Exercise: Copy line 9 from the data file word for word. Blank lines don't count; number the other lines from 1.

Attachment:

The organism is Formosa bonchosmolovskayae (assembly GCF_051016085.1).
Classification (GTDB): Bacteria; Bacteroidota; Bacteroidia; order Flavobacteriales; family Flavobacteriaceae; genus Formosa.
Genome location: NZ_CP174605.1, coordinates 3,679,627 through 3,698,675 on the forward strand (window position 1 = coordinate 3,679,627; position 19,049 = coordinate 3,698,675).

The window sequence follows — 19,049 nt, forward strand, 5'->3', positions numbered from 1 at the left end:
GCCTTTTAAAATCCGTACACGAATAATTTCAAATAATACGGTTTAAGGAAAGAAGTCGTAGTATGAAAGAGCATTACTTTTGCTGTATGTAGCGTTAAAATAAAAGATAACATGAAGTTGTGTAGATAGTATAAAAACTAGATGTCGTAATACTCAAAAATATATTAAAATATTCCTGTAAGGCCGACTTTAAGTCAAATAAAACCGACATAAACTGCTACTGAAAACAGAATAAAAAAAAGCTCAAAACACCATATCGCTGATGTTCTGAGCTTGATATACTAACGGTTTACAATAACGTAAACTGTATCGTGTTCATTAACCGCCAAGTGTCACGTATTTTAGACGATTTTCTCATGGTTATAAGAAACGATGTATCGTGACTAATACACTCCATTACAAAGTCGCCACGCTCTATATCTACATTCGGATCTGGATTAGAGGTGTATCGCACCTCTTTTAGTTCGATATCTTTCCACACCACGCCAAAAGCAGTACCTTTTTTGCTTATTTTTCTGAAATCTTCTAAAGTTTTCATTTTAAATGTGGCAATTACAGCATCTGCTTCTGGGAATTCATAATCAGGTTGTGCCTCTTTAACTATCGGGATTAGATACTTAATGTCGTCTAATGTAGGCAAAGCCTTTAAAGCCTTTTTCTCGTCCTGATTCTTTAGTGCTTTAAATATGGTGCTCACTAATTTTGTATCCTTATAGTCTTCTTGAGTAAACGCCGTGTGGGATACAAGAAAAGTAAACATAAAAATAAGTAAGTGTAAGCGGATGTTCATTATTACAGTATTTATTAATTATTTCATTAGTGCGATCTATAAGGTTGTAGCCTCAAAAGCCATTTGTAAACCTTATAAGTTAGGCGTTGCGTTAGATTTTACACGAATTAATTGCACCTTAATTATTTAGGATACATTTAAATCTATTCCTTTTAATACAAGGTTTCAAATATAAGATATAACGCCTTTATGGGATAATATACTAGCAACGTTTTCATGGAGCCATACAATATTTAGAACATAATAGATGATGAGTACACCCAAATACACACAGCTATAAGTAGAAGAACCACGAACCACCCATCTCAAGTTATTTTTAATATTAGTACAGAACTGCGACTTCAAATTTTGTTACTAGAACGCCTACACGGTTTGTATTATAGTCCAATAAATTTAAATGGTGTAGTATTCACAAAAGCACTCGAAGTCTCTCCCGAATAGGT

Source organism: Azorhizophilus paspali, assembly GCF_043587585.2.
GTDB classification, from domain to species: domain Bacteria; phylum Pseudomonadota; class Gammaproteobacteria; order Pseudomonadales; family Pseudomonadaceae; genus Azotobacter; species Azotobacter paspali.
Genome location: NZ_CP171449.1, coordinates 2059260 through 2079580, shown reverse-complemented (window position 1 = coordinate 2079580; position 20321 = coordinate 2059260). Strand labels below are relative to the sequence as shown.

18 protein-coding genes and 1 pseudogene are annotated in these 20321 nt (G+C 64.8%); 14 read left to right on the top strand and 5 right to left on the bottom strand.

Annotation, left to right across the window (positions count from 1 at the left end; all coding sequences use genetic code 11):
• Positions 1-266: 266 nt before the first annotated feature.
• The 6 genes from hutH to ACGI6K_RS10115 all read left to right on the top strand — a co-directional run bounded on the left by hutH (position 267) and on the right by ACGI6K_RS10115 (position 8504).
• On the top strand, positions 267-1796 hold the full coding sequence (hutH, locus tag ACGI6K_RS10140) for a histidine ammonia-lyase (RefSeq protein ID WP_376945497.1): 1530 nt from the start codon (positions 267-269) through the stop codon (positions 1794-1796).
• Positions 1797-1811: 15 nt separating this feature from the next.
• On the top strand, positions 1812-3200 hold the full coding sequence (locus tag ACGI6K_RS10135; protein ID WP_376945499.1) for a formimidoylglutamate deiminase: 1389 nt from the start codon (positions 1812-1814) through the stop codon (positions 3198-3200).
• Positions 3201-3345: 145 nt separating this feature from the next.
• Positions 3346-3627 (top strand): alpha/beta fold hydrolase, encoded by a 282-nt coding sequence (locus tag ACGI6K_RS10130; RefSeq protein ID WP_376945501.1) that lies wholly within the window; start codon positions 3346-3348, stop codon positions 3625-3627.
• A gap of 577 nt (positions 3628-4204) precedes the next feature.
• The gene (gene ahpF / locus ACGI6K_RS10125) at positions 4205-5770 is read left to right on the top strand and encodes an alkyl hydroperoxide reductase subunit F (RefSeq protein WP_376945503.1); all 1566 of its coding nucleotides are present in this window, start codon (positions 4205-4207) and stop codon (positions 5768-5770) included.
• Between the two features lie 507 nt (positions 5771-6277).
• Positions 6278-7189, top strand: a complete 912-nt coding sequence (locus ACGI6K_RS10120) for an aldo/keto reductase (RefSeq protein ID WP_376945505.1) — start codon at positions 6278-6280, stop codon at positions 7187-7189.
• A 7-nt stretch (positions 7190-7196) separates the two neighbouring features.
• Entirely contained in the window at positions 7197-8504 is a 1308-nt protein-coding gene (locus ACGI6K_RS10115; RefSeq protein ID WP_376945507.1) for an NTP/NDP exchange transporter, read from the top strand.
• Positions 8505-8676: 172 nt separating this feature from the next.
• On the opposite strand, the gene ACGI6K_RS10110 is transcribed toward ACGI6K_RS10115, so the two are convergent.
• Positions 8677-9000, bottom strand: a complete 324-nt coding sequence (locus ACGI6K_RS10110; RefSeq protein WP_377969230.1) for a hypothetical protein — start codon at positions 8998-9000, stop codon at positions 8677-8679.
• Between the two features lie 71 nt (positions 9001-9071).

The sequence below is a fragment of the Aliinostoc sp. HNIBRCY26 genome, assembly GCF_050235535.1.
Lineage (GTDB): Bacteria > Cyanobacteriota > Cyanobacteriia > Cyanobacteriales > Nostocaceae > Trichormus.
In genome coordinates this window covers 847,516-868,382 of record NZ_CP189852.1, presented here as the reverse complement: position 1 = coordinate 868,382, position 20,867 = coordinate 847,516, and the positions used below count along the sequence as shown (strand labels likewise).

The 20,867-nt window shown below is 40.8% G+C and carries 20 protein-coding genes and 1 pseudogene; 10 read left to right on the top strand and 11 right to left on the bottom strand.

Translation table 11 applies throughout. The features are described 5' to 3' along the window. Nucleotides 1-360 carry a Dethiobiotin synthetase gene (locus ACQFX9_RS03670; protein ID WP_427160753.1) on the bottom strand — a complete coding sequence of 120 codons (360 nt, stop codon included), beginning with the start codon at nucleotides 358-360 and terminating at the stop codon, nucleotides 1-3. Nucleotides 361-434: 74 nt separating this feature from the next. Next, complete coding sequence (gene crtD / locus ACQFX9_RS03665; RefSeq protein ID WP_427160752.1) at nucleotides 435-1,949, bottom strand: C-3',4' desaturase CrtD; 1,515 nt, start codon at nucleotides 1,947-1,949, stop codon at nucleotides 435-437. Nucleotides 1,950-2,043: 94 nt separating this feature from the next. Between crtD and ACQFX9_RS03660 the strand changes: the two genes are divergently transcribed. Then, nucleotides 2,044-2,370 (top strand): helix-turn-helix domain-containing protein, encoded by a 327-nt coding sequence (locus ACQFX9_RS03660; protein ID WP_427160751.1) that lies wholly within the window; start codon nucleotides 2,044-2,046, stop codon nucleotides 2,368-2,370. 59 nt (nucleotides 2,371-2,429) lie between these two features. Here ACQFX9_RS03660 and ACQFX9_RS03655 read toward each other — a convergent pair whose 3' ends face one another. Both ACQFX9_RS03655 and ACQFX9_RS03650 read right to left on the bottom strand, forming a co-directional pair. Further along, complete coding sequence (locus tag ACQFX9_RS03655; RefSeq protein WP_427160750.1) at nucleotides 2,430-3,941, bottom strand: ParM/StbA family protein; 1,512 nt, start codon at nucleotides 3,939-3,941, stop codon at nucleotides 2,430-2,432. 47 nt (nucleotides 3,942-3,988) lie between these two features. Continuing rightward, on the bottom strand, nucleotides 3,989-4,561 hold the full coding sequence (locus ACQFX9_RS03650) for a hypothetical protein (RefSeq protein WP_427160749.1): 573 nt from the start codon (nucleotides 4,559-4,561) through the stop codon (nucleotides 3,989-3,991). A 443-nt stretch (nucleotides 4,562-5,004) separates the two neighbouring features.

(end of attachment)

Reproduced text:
18 protein-coding genes and 1 pseudogene are annotated in these 20321 nt (G+C 64.8%); 14 read left to right on the top strand and 5 right to left on the bottom strand.